Now – blaming PKP’s poor performance in processing its EU funded projects – two key modernisation projects have been slashed. One is the upgrade of the Szczecin – Poznan – Wroclaw route, the other concerns the line from Warsaw to Bialystok and Lithuania. Both projects were budgeted to cost a total of 10,000 million PLN of which 6,000 million PLN was supposed to come from the EU. Two other projects worth a total 3,500 million PLN on the reserve list are also in jeopardy – Katowice to Zebrzydowice on the Czech border and Zwardon to the Slovak border.

Infrastructure Minister, Cezary Garbarczyk, is hopeful that the EU funding is not lost altogether, but can be transferred to road projects. Perhaps someone should tell the Polish government that it should be spending a minimum of 30% of its EU infrastructure funds on railway projects and that by concentrating on road transport the government is in danger of missing its EU targets on reducing CO2 emissions and encouraging sustainable development. Unless the EU Commission itself decides to take Poland to task it looks as if Poland’s railways are destined to be the Cinderella of Europe for many years to come.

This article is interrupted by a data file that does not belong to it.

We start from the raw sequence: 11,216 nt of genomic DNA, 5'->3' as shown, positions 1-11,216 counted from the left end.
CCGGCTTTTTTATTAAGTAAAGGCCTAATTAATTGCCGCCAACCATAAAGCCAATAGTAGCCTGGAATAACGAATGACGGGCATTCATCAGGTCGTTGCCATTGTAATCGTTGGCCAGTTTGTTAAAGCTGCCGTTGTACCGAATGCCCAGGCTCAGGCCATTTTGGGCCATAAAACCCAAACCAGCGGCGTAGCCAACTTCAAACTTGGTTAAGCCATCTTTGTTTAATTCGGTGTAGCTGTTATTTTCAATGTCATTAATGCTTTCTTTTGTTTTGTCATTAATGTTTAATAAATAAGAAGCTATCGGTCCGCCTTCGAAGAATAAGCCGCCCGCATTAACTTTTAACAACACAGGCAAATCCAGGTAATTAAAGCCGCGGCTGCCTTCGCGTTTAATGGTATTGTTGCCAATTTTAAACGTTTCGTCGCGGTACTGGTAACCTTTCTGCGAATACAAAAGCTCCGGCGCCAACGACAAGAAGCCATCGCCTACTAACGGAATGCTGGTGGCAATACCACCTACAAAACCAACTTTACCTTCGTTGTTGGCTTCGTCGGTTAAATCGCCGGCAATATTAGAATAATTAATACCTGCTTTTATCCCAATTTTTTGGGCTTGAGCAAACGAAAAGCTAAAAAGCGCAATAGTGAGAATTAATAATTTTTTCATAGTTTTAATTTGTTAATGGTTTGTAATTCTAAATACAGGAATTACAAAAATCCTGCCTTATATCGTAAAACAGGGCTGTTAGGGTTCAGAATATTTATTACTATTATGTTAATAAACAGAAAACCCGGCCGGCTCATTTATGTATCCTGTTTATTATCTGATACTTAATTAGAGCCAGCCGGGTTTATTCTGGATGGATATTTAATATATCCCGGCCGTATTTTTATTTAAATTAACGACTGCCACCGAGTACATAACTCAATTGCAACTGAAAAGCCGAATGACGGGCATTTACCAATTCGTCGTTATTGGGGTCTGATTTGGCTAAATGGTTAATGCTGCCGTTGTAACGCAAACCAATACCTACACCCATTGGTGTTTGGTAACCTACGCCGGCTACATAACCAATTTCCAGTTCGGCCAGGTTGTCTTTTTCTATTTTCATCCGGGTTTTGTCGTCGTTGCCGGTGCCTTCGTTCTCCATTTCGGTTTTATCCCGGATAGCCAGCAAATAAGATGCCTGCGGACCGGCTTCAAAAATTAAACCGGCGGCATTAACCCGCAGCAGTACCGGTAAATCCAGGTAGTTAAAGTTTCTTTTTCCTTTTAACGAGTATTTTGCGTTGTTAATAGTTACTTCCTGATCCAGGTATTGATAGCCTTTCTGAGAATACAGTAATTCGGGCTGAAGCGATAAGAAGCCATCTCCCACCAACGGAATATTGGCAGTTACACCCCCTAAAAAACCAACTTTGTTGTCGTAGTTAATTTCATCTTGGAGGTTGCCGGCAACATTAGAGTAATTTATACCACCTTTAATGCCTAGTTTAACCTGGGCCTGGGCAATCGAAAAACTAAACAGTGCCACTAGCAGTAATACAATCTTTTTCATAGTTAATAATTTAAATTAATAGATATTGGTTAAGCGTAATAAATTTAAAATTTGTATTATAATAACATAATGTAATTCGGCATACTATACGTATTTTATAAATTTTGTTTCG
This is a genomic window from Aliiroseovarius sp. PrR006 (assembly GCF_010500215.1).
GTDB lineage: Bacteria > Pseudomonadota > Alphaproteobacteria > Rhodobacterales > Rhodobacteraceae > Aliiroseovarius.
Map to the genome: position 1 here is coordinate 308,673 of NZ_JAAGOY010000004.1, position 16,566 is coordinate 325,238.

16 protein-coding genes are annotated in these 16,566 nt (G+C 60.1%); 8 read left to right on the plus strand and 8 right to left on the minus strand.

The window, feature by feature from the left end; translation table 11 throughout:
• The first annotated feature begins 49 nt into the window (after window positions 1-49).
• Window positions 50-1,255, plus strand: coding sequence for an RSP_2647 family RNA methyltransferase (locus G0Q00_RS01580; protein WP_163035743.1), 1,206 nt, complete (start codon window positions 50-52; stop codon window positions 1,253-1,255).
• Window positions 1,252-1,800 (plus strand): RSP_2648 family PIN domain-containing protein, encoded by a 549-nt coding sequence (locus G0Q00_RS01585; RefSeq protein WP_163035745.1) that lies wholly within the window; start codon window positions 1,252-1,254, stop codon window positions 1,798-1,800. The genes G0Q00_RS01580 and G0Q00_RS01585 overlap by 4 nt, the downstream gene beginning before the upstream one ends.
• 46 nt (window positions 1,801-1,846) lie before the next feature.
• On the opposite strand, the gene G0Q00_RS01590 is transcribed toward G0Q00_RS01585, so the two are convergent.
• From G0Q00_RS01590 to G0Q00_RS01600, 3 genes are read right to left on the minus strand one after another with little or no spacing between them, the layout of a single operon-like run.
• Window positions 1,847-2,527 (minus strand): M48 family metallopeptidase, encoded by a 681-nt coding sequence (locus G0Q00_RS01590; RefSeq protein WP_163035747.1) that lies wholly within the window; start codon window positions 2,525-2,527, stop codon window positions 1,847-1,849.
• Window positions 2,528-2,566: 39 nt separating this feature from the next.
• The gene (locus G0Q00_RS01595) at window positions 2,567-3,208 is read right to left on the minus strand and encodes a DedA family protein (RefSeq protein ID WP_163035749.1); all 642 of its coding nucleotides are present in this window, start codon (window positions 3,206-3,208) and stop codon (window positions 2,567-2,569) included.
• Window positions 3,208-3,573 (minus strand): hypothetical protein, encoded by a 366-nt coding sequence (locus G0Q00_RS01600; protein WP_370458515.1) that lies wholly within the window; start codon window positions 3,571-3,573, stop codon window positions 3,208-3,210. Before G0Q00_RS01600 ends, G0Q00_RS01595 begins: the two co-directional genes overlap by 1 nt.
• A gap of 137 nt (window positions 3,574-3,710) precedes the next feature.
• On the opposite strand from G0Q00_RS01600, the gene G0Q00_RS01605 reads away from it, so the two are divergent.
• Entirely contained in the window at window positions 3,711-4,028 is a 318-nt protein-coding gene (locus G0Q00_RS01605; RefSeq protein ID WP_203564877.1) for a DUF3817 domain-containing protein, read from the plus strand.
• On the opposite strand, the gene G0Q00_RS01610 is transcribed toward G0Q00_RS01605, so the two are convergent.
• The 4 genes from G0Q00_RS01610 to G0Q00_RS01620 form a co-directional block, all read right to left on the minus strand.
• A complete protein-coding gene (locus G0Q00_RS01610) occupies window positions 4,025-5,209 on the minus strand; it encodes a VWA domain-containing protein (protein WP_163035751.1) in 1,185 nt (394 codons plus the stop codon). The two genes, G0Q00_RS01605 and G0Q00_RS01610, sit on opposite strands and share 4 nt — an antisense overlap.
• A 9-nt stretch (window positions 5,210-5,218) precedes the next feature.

Source (Polish):

Clean up the climate!

Friday, 24 April 2009

odkurz

‘Odkurz Klimat’ – a viral marketing campaign

(Click picture to see animation and link to campaign.)

PKP are one of the sponsors of a viral marketing campaign, OdkurzKlimat.PL – walcz z korkami. (Fight the traffic jams – clean up the climate.) The objective is to get people to fill in the simple form and a link wings its way to your selected friend. If the link is clicked a short animation appears with the message, “Clean up the climate. Leave your car in the car park and use public transport.”

Trains vs. cars